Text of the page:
John 18:21
Why askest thou me? ask them which heard me, what I have said unto them: behold, they know what I said.
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(21) Why askest thou me?—Comp. John 5:31. The pronoun “Me” is not the emphatic word as it is generally taken to be. The stress is on the interrogative, “Why, for what purpose, dost thou ask Me? If you want witnesses, ask them which heard Me.”

Behold, they know what I said.—Better, behold, these know what I said. He pointed probably to some who were then present. In the next verse there is a reference to the “officers” who, as we know from John 7:32; John 7:46, had heard this doctrine.

18:13-27 Simon Peter denied his Master. The particulars have been noticed in the remarks on the other Gospels. The beginning of sin is as the letting forth of water. The sin of lying is a fruitful sin; one lie needs another to support it, and that another. If a call to expose ourselves to danger be clear, we may hope God will enable us to honour him; if it be not, we may fear that God will leave us to shame ourselves. They said nothing concerning the miracles of Jesus, by which he had done so much good, and which proved his doctrine. Thus the enemies of Christ, whilst they quarrel with his truth, wilfully shut their eyes against it. He appeals to those who heard him. The doctrine of Christ may safely appeal to all that know it, and those who judge in truth bear witness to it. Our resentment of injuries must never be passionate. He reasoned with the man that did him the injury, and so may we.Why askest thou me? Ask them ... - Jesus here insisted on his rights, and reproves the high priest for his unjust and illegal manner of extorting a confession from him. If he had done wrong, or taught erroneous and seditious doctrines, it was easy to prove it, and the course which he had a right to demand was that they should establish the charge by fair and incontrovertible evidence. We may here learn:

1. That, though Jesus was willing to be reviled and persecuted, yet he also insisted that justice should be done him.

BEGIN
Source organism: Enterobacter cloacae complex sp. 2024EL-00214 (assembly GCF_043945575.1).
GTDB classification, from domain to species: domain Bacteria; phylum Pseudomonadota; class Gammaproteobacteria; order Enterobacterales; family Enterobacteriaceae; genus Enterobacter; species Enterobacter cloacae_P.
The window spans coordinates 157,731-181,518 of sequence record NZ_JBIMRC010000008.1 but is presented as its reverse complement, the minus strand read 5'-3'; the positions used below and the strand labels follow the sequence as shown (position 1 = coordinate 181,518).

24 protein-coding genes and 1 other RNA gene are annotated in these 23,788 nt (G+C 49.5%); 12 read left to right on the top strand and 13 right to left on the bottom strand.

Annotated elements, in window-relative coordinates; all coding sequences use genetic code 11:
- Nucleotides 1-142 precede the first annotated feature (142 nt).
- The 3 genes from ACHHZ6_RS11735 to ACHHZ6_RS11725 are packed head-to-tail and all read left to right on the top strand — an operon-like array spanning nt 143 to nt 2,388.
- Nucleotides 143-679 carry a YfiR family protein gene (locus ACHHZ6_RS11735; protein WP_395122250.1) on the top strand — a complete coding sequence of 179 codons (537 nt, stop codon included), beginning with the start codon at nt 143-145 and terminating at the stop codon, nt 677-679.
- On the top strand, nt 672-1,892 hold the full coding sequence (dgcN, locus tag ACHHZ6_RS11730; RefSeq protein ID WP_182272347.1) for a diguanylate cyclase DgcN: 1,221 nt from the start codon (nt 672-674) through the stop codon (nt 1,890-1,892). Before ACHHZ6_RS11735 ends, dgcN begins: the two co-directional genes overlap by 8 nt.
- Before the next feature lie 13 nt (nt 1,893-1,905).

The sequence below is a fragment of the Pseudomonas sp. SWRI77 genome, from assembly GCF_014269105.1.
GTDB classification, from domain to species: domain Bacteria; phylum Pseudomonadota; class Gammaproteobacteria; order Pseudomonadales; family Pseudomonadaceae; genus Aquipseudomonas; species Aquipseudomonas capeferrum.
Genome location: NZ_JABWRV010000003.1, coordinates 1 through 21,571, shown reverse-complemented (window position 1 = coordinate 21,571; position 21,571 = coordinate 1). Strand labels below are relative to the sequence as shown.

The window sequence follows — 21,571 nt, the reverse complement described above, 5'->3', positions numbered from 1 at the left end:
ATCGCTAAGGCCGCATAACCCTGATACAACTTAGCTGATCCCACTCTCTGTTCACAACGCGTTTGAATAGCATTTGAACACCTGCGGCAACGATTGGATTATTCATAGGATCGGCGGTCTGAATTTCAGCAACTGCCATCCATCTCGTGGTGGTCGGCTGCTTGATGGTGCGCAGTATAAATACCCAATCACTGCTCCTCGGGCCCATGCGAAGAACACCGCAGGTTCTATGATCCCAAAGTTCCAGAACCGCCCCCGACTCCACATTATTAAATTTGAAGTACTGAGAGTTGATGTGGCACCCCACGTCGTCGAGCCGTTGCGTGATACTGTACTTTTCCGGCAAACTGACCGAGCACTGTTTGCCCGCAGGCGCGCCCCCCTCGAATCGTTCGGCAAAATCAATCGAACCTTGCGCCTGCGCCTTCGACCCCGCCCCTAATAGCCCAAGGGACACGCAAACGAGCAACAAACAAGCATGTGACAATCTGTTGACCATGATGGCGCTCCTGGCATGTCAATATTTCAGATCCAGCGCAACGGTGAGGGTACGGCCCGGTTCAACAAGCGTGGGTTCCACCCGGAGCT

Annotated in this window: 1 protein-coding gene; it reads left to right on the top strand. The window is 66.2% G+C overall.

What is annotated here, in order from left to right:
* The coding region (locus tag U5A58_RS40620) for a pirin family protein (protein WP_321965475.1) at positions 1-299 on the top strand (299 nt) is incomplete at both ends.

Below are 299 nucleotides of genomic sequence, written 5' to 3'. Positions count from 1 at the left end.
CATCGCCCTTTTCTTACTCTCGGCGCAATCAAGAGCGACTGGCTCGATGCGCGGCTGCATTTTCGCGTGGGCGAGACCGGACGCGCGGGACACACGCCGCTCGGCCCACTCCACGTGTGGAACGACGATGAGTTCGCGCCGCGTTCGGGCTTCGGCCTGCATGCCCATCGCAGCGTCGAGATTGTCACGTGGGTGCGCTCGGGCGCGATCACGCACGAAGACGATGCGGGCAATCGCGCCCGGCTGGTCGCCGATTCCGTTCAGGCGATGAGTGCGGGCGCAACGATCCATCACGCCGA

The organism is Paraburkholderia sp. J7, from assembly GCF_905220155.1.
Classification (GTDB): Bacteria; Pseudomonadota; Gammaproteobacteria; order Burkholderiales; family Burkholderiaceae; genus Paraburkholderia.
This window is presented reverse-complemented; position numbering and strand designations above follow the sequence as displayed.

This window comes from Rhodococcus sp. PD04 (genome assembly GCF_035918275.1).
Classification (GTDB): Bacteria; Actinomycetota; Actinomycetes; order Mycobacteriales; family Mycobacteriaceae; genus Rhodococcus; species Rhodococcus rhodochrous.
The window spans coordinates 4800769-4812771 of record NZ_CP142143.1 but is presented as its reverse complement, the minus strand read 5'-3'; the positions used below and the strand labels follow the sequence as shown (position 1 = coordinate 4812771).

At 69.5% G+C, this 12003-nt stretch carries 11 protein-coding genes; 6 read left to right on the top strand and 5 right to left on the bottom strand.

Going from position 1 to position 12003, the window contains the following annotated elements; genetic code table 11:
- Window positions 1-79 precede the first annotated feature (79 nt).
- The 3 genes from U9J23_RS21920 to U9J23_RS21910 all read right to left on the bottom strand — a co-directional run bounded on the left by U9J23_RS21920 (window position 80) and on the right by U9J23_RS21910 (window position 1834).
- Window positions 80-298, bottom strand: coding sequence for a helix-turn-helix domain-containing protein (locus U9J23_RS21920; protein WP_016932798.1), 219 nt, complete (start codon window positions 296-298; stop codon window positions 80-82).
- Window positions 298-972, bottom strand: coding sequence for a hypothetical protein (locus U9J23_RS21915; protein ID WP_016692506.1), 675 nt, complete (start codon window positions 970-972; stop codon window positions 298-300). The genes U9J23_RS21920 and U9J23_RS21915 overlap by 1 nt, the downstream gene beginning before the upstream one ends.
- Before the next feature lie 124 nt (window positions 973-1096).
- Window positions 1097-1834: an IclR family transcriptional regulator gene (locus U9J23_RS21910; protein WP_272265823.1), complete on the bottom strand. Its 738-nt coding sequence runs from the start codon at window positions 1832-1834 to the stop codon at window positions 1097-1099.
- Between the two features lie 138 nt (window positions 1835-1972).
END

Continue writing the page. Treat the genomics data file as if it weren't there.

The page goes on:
2. He was conscious of innocence, and he had been so open in his conduct that he could appeal to the vast multitudes which had heard him as witnesses in his favor.

3. It is proper for us, when persecuted and reviled, meekly but firmly to insist on our rights, and to demand that justice shall be done us. Laws are made to protect the innocent as well as to condemn the guilty.

4. Christians, like their Saviour, should so live that they may confidently appeal to all who have known them as witnesses of the sincerity, purity, and rectitude of their lives, 1 Peter 4:13-16.

21. Why askest thou me? ask them which heard me … they know what I … said—This seems to imply that He saw the attempt to draw Him into self-crimination, and resented it by falling back upon the right of every accused party to have some charge laid against Him by competent witnesses. (Also see on [1897]Mr 14:54.) We are told by those that have written about the Jewish order in their courts of judgment, that their capital causes always began with the defensive part; and that it was lawful for any to speak for the defendants for a whole day together; (though they did not observe this in the cause of Christ); and their method was not to put the defendants to accuse themselves, but to examine witnesses against them. Our Saviour therefore appeals to their own order, and says,

Why askest thou me? It was, saith he, no secret action; I spake publicly, ask them that heard me speak; they know what doctrine I preached, and can accuse me if I delivered any false doctrine.